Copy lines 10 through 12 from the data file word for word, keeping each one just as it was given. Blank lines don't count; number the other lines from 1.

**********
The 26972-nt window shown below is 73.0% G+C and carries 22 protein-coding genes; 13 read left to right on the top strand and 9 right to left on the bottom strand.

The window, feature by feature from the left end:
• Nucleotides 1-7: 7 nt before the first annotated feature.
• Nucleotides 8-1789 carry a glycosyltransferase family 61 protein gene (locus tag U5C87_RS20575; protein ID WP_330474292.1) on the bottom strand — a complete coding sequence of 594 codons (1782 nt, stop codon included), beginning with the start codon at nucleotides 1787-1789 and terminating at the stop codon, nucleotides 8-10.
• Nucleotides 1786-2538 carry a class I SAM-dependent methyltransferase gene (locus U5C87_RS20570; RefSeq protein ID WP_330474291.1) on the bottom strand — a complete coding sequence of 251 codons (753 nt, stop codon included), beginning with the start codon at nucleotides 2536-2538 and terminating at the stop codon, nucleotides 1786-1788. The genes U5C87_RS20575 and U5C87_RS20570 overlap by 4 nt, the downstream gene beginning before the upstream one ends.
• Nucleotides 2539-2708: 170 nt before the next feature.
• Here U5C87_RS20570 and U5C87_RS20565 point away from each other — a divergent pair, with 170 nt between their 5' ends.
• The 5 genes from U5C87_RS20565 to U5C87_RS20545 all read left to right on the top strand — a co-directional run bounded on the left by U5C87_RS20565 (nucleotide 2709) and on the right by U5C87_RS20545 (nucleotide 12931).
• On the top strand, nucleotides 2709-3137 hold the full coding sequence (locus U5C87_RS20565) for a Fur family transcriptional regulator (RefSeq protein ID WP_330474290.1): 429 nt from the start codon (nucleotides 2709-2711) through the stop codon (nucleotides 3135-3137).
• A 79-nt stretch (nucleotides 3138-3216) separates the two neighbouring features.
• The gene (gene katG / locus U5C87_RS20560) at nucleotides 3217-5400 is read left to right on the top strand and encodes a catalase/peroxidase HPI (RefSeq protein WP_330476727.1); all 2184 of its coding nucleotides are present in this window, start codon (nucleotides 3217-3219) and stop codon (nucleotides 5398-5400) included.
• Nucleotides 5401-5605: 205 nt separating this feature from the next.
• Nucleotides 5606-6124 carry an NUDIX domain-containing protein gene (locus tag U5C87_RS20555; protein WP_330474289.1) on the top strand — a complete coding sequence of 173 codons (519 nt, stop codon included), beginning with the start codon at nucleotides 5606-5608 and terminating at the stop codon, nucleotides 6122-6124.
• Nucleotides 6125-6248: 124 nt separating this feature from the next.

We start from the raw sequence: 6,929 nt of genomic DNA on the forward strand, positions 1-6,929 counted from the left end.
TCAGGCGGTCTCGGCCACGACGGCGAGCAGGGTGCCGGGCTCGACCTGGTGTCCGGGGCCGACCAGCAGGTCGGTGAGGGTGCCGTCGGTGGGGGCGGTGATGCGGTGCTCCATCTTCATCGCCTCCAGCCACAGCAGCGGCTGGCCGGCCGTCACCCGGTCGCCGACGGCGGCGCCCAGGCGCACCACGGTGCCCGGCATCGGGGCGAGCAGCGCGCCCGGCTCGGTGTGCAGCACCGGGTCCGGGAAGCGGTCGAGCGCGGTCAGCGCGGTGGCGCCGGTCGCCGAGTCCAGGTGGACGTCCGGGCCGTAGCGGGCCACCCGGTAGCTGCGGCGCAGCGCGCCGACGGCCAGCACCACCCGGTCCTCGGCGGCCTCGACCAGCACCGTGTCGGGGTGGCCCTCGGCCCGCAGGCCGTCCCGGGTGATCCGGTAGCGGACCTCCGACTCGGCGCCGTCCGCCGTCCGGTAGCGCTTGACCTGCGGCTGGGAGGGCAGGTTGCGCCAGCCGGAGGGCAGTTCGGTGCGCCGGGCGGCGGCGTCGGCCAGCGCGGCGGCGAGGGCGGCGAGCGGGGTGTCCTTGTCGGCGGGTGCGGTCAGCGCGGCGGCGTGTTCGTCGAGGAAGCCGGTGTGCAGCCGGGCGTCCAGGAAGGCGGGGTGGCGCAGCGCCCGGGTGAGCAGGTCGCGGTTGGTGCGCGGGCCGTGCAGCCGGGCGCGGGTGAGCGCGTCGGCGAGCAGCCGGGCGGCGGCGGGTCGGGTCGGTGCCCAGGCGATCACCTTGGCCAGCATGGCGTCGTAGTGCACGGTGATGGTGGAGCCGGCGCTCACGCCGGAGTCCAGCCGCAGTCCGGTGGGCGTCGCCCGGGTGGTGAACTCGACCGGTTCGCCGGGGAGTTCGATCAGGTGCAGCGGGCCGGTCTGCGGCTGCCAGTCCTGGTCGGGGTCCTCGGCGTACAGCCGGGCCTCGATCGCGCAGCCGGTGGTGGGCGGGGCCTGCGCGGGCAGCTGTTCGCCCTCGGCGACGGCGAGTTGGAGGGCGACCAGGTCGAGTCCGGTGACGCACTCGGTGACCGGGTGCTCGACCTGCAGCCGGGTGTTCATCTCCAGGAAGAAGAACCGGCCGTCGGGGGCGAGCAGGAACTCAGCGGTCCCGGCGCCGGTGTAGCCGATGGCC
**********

• A 79-nt stretch (nucleotides 3138-3216) separates the two neighbouring features.
• The gene (gene katG / locus U5C87_RS20560) at nucleotides 3217-5400 is read left to right on the top strand and encodes a catalase/peroxidase HPI (RefSeq protein WP_330476727.1); all 2184 of its coding nucleotides are present in this window, start codon (nucleotides 3217-3219) and stop codon (nucleotides 5398-5400) included.
• Nucleotides 5401-5605: 205 nt separating this feature from the next.